Kid version of me wanted nothing to do with the disappointment or guilt that came with being a part of a team. If I tried my best and made a mistake, I didn’t want some angry teammate shouting at me. I was very soft. Again, I still am.

This kind of thing continued when I would play 5-a-side football as an adult. If anyone got angry at me for not being good enough or making mistakes? Well sir, I just stood there and took it. I didn’t want to argue with anyone but you better believe I wasn’t going to pass the ball to them the next time I had the opportunity to. Actually, if they were in a good position I would. Anger aside, I still would want to win.

I watch football now, as an adult, worried about the mental state of players. I watch them as human beings, trying to see the best in them and not to see them just as objects who have no feeling or emotion. When a player is getting abuse from his own fans that has to upset them right?

I go watch Dundalk FC play and the level of abuse that is hurled by fans at their own players always astounds me. I know the players and the manager can hear the comments being launched from the crowd and so do the people launching them. I assume everyone’s confidence is as shaky as mine and that each player is just one volley of abuse away from just packing it all in.

“No, fuck it Karen, that big bald chap in the crowd said I was rubbish and I’ve decided I’m done. I can’t take the abuse anymore Karen. I’m going to take that job at your fathers garage, I’ll be much happier there.”

Someone who I respect once told me that he went to football matches to shout and scream and get angry. I’ve never been more confused and let down. How can someone I thought to be thoughtful and articulate and aware of people’s feelings and emotions turn into a monster, frothing at the mouth, screaming obscenities when the floodlights are on? Why are you going to a match to get angry?

I’m way too soft for football.

I’ve been spending a few days trying to figure out if it was a good move or a bad move to quit football when I did. On the one hand, you’re taught not to quit when something gets difficult. You should persevere and stay the course and see things through and other nonsense like that. On the other hand, I really didn’t want to go anymore so…

Was I very understanding of my own character and personality or was I being chicken? I guess either one is fine right? I didn’t make a huge mistake when I was ten did I?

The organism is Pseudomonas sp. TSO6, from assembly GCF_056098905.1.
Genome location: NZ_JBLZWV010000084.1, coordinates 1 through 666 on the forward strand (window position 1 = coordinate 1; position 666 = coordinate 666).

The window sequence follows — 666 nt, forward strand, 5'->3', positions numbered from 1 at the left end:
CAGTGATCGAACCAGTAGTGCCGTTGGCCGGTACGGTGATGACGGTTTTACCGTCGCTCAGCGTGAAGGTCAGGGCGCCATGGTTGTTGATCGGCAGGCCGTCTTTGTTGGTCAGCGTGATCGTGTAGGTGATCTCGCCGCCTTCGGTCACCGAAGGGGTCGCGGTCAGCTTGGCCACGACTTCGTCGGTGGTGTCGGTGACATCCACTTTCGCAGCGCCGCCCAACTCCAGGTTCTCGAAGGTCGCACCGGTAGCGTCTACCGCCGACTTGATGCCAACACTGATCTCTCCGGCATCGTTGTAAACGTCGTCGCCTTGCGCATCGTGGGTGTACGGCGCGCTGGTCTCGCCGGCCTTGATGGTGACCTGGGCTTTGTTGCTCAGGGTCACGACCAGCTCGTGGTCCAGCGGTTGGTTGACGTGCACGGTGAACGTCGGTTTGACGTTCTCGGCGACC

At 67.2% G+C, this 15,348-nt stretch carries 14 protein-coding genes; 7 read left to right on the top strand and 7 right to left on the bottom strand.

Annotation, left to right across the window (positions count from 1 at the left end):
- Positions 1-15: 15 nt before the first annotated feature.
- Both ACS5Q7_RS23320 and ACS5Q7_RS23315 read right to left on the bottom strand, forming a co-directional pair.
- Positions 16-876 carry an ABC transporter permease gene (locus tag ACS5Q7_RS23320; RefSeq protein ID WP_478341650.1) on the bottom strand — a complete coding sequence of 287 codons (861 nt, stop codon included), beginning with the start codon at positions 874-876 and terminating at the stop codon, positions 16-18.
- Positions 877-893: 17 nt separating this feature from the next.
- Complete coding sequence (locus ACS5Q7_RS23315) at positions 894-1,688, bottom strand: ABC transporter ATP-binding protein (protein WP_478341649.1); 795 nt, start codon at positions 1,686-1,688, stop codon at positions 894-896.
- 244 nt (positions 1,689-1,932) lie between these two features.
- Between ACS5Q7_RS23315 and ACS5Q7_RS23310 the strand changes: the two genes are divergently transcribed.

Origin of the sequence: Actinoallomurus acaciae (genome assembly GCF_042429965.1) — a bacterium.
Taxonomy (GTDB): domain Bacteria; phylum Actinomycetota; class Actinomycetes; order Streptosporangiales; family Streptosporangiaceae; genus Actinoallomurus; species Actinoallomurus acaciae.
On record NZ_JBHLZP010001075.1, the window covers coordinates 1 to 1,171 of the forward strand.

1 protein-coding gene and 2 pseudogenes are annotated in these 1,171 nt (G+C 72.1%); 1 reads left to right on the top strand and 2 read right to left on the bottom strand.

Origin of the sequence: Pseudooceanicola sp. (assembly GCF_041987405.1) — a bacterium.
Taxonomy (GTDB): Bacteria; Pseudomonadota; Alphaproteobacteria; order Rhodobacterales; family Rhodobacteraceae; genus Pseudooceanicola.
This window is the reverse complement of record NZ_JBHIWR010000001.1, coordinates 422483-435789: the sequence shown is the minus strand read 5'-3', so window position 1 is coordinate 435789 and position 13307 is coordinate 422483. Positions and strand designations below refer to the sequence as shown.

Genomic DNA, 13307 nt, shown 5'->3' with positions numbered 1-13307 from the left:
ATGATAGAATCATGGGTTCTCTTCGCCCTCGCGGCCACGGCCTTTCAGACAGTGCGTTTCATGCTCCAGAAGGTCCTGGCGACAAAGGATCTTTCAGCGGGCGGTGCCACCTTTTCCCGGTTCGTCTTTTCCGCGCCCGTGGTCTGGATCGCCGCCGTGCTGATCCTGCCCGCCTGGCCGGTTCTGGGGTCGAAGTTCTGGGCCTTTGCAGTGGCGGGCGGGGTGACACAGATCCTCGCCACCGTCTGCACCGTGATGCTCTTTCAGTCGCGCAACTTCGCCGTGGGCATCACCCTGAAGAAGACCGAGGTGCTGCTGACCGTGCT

Golf, which I was playing at the time also, was much better suited to me. I was responsible for how I played, I wasn’t letting people down if I made a mistake and if someone else made a mistake it wouldn’t cause me to lose. It is a solitary sport, at least it is until you get a caddy who can help you but even then it’s all on you.

I didn’t play golf for much longer than I played football. I retreated into listening to music and watching movies and shunned the outside world in my teenage years.

I have recently taken up playing golf again and it’s been fantastic. It’s been like rekindling an old friendship and wondering why you ever lost touch in the first place. Why didn’t I keep playing golf? Golf is expensive and you need transport and the weather can affect it and it takes up a long time to play 18 holes and…There are lots of reasons why I stopped.

I’m absolutely fascinated with sports, sportspeople and in particular, the psychology that is part and parcel of it all. Golf, to me, is possibly the most fascinating sport to look at from a psychological standpoint. Rory McIlroy might have all the talent in the world but if he gets nervous, gets into his own head, the tiniest fractional mistake can lose him a tournament.

As of writing this, I have been on a golf course a handful of times since taking the sport back up and each time has been wildly different. The course stays the same but you change, your mentality changes. My technique changes wildly from shot to shot and the results are equally variable. I find it fascinating and stupidly frustrating how much swinging a golf club can change from one thought to the next. If I think to myself ‘slow down, slow swing, concentrate’ that can work. But the next time I try the exact same technique it doesn’t work. I’m going to go & study the phenomenon of how much your brain can impact your golf swing in more detail.